The protest swirled around me like a fever. I felt weak in my body, in my head. I was standing by a light pole. Over my head was a giant speaker blaring message after message, some of them from shaky voices. All I could do was lean my head back on the pole and close my eyes for a moment as Kimmons’s mom, Letha Winston, spoke. Crying at times. Remembering her son.

rita omokha, portland, oregon
Top: Letha Winston speaking at her son’s memorial protest Below: Protesters marching in the streets of downtown Portland.
Rita Omokha

“They talk so bad about my baby. But they didn’t tell y’all about the good part about Pat-Pat,” she said. Patrick went to Portland Community College and was raised in a respectful home. Growing up in her family ain’t no joke. If she told you to get up, you got up. “My son was a good man. He took care of his kids. He took care of his baby’s mama. He checked on his mama. He knew what exactly when to do it and how to do it.”

Since her son’s death, she’s learned to keep “ten toes to the pavement.” Marching and protesting for Pat-Pat until she gets some justice.

As I leaned on the light pole, listening to her, excusing myself, just for a moment, of my documenter duties, I was full-on in my feels. All I thought about was all those years ago when one of my brothers was stopped and arrested in Plattsburgh, New York. At the time, he was only a Green Card holder. The charge went from a slap on the wrist, six-month probation recommendation (I got the FOIA records later on) in one breath to twelve serious charges in another. He was put in jail and, two years later, deported. And my family is still picking up the pieces to this day.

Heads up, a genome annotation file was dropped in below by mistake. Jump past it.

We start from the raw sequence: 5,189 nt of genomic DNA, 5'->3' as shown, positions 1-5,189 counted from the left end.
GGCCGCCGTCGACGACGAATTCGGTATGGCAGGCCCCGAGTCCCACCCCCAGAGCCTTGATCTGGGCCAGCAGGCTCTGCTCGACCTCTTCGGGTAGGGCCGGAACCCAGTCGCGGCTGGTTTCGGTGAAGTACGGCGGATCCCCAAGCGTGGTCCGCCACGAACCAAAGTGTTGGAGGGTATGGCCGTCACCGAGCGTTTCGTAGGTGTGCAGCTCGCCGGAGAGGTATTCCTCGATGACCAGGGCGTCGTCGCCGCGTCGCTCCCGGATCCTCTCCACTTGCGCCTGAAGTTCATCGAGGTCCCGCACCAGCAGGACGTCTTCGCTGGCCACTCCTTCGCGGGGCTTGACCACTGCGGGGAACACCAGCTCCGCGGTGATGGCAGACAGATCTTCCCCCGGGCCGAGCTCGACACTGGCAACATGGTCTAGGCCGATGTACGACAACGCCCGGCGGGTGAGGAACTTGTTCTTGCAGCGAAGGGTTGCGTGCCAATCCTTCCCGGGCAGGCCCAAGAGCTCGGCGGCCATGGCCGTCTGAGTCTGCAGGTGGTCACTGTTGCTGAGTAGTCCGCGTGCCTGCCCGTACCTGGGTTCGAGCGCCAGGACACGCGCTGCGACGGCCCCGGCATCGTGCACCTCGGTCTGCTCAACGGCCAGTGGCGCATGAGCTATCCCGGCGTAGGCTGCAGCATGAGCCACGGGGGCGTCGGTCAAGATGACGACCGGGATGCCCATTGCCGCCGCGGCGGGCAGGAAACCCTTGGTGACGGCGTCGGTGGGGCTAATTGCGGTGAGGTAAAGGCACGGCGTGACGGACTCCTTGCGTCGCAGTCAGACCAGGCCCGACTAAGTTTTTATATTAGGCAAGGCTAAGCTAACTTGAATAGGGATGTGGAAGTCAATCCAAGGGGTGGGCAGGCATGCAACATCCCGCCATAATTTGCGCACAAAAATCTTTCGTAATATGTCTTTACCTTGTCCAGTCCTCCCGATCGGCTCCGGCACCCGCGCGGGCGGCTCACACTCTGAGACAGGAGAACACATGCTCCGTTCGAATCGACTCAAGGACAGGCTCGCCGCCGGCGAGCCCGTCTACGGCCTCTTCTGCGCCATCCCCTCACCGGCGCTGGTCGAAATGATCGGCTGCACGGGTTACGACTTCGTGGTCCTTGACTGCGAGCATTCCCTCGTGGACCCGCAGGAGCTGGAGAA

Just then, though, I felt thankful.

I thanked God that that was all it was. Right? He’s alive. He’s not another Black man gone too soon. There was no eulogy. I guess that’s the bar now: “Oh, he made it out alive from that traffic stop. Thank God!” I was embarrassed to even feel that. Because I was going through my healing too. Unpacking a recent encounter with an officer. Just a day before my trip down here, I was pulled over by a white cop as I entered Washington. He falsely ticketed an infraction and I still can’t decompress from my anger and anxiety over that.

I stood next to the sound guy who would later tell me the name of the 30-year-old charismatic protest organizer and leader I kept trying to get ahold of all night. This guy was legit. It seemed he was everywhere all at once. I’d look up from my phone, and he’d gone from just being inches away from me to being on the other side of the 1,500 people. We’d end up connecting the next morning at Pioneer Square, where he told me, in the simplest of ways, that this country would see real equity for all “when the Black trans woman is free.”

rita omokha, portland oregon
Jahdi, one of the protest leaders
Rita Omokha

That night, after the protest, my Fitbit logged 18,936 steps, about nine miles. It was as painful as it sounds. “White Lies,” by ODESZA, on Chillwave, hummed me to sleep.

All emotions vacated, my breaths slower, I begged the racing thoughts to settle. Listen to the music instead. I pressed the blanket closer, the downy bed held me into the rest I had craved. My brain, and my soul, disconnected from my body as I began to drift.